Top of the league at the start of the year may well turn out to be little comfort for Arsenal as their injury list continues to conspire against them. However, while there is never a good time for an injury of the sort Theo Walcott has suffered, (ruptured anterior cruciate ligament), this could've been much worse. The January transfer window is open, and Arsene Wenger has both the funds and the positioning in competitions to lure players to The Emirates.
With Bendtner also sidelined, anyone purchased is almost guaranteed games, as Champions league and FA Cup duties detract from the league campaign which surely must be Wenger's priority this year. Buy a serious world class striker, and Arsenal's likelihood of success on any front is obviously increased. Giroud has been worth his weight in gold this season, but with Podolski being intermittent, and Bendtner being. well., Bendtner, Arsene can ill afford to stay static in this much maligned window for purchases.
And yet, there is more to this than just player replacement. For all that Theo Walcott brings to the Arsenal side, I cannot be the only one to notice that, when he plays, the fluidity of the Arsenal team suffers. Watching the Cardiff game from the second tier at the Emirates, it was difficult not to notice that, for all of the possession, there was barely a shot on target. In fact, Arsenal totaled only 6 shots on target, of which 3 came (and 2 were scored with) on or after the 88th minute. Cardiff defended resolutely, but 3 shots, at home, against a team who were managerless and currently occupy a league position one point above the relegation zone, simply isn't good enough.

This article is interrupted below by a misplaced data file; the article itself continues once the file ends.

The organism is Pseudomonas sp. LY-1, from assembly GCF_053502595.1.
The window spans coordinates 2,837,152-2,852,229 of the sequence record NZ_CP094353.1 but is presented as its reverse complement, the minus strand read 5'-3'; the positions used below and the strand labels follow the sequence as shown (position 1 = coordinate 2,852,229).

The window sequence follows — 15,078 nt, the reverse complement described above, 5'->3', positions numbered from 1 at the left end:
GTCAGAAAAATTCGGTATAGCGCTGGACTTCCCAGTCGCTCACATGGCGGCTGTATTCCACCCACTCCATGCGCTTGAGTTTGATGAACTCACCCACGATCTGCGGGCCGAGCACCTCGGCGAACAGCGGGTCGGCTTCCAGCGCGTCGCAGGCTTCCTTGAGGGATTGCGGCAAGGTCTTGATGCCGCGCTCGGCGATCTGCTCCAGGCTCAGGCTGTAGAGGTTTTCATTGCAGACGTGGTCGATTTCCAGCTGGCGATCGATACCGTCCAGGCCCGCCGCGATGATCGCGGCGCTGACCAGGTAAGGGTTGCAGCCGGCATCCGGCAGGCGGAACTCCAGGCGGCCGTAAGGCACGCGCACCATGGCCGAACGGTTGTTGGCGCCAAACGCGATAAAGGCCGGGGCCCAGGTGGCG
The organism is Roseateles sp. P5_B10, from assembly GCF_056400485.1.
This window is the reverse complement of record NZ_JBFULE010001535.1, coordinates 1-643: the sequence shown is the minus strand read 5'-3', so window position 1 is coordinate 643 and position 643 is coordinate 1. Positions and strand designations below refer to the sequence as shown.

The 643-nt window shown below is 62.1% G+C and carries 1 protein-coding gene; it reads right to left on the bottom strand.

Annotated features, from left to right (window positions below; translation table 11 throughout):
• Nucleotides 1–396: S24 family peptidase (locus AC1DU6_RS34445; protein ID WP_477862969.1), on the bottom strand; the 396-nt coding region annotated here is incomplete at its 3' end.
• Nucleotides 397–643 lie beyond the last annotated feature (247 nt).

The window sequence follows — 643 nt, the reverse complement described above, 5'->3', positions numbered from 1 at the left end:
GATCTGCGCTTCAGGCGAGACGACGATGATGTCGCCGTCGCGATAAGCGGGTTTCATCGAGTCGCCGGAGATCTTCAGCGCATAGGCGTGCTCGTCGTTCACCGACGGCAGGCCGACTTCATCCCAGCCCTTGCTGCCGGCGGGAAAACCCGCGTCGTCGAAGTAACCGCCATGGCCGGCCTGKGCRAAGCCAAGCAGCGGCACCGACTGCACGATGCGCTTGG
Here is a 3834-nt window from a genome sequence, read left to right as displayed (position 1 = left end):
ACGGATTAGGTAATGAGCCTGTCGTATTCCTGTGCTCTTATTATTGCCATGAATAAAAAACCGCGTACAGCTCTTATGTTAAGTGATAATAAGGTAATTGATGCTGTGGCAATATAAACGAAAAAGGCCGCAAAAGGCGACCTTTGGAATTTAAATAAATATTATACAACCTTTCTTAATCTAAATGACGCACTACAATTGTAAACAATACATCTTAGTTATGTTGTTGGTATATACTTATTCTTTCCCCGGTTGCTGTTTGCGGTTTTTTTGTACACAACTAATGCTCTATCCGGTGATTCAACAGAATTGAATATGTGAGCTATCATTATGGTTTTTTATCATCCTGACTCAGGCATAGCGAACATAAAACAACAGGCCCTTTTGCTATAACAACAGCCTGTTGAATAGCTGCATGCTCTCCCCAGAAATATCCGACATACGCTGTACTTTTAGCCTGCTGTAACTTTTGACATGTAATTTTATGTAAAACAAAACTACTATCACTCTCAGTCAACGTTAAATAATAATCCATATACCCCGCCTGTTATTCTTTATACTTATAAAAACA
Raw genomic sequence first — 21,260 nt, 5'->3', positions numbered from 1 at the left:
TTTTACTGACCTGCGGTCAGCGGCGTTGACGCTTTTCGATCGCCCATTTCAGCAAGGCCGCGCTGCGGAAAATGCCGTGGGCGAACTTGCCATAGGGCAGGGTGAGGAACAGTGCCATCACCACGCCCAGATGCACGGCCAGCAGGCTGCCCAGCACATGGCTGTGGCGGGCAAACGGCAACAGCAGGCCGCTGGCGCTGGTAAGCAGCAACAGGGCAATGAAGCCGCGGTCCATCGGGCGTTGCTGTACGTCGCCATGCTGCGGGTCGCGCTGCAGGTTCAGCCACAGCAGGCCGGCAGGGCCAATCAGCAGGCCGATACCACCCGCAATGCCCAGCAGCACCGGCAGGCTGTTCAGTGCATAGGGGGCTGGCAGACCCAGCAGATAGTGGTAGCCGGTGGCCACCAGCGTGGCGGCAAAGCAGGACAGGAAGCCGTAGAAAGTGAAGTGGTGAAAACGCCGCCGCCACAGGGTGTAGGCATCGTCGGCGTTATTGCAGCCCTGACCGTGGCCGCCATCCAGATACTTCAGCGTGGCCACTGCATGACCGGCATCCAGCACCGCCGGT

This happens regularly when Theo plays, but in the games preceding his return to the team, Arsenal were far more penetrative. Walcott brings pace to the side, and 1 on 1 is an excellent finisher, but he doesn't appear capable of playing the swift, one touch football that Ozil, Ramsey, Wilshere, Rosicky and Cazorla thrive on, and so subsequently, when playing Walcott, the team structure suffers, and shots on target decrease, as less openings are created. Conversely, with Theo in the team, the shot conversion rate goes up, so it becomes very difficult to leave him out. What results is almost a catch 22 situation where, after a bad result, Arsene Wenger would be damned if he did, and damned if he didn't play him were he fit.
Now that decision has been taken away. With names like Atletico Madrid's Diego Costa being mooted in the press though, were someone of that caliber to arrive, it would be easy to see how he might fit with the early season Arsenal system of swift pass and move, which they should hopefully return to during Walcott's recovery.
I can't help but wonder though, should a move like that come off, will Arsenal then require the services of the England international come the start of next season, especially if Arsenal do go on to break their trophy drought without him?